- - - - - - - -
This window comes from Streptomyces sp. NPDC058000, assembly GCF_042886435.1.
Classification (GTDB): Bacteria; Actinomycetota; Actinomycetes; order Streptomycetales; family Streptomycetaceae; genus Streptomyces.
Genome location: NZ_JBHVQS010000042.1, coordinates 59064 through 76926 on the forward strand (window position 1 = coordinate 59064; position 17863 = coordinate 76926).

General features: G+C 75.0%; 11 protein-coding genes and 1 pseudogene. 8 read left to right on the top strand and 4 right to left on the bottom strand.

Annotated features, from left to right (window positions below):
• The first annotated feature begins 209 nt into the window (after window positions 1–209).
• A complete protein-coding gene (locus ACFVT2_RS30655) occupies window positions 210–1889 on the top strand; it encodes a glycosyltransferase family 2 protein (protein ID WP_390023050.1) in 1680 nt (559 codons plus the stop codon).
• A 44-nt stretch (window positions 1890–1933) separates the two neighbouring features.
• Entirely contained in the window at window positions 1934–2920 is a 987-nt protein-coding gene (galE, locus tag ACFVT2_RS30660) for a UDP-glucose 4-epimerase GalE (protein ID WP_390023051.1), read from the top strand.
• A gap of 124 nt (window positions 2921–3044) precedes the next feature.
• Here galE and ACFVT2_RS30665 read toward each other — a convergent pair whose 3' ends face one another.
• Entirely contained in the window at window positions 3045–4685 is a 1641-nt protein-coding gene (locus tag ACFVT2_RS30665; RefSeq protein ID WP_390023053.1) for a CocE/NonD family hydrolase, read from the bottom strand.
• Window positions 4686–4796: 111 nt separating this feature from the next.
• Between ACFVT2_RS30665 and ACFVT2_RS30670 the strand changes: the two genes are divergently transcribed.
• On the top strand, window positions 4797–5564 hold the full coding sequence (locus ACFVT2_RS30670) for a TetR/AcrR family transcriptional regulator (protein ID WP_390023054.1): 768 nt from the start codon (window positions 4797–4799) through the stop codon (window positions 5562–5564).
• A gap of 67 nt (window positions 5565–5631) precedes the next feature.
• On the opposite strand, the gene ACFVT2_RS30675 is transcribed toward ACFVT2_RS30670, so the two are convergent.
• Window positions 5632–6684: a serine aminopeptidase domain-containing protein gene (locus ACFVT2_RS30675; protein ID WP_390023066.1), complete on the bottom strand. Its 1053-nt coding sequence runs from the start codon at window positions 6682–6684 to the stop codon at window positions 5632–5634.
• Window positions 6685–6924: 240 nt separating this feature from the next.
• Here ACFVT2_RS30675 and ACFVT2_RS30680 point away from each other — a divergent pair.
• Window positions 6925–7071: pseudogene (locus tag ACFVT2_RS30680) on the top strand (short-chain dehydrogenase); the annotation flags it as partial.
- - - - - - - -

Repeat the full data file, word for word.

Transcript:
This window comes from Streptomyces sp. NPDC058000, assembly GCF_042886435.1.
Classification (GTDB): Bacteria; Actinomycetota; Actinomycetes; order Streptomycetales; family Streptomycetaceae; genus Streptomyces.
Genome location: NZ_JBHVQS010000042.1, coordinates 59064 through 76926 on the forward strand (window position 1 = coordinate 59064; position 17863 = coordinate 76926).

General features: G+C 75.0%; 11 protein-coding genes and 1 pseudogene. 8 read left to right on the top strand and 4 right to left on the bottom strand.

Annotated features, from left to right (window positions below):
• The first annotated feature begins 209 nt into the window (after window positions 1–209).
• A complete protein-coding gene (locus ACFVT2_RS30655) occupies window positions 210–1889 on the top strand; it encodes a glycosyltransferase family 2 protein (protein ID WP_390023050.1) in 1680 nt (559 codons plus the stop codon).
• A 44-nt stretch (window positions 1890–1933) separates the two neighbouring features.
• Entirely contained in the window at window positions 1934–2920 is a 987-nt protein-coding gene (galE, locus tag ACFVT2_RS30660) for a UDP-glucose 4-epimerase GalE (protein ID WP_390023051.1), read from the top strand.
• A gap of 124 nt (window positions 2921–3044) precedes the next feature.
• Here galE and ACFVT2_RS30665 read toward each other — a convergent pair whose 3' ends face one another.
• Entirely contained in the window at window positions 3045–4685 is a 1641-nt protein-coding gene (locus tag ACFVT2_RS30665; RefSeq protein ID WP_390023053.1) for a CocE/NonD family hydrolase, read from the bottom strand.
• Window positions 4686–4796: 111 nt separating this feature from the next.
• Between ACFVT2_RS30665 and ACFVT2_RS30670 the strand changes: the two genes are divergently transcribed.
• On the top strand, window positions 4797–5564 hold the full coding sequence (locus ACFVT2_RS30670) for a TetR/AcrR family transcriptional regulator (protein ID WP_390023054.1): 768 nt from the start codon (window positions 4797–4799) through the stop codon (window positions 5562–5564).
• A gap of 67 nt (window positions 5565–5631) precedes the next feature.
• On the opposite strand, the gene ACFVT2_RS30675 is transcribed toward ACFVT2_RS30670, so the two are convergent.
• Window positions 5632–6684: a serine aminopeptidase domain-containing protein gene (locus ACFVT2_RS30675; protein ID WP_390023066.1), complete on the bottom strand. Its 1053-nt coding sequence runs from the start codon at window positions 6682–6684 to the stop codon at window positions 5632–5634.
• Window positions 6685–6924: 240 nt separating this feature from the next.
• Here ACFVT2_RS30675 and ACFVT2_RS30680 point away from each other — a divergent pair.
• Window positions 6925–7071: pseudogene (locus tag ACFVT2_RS30680) on the top strand (short-chain dehydrogenase); the annotation flags it as partial.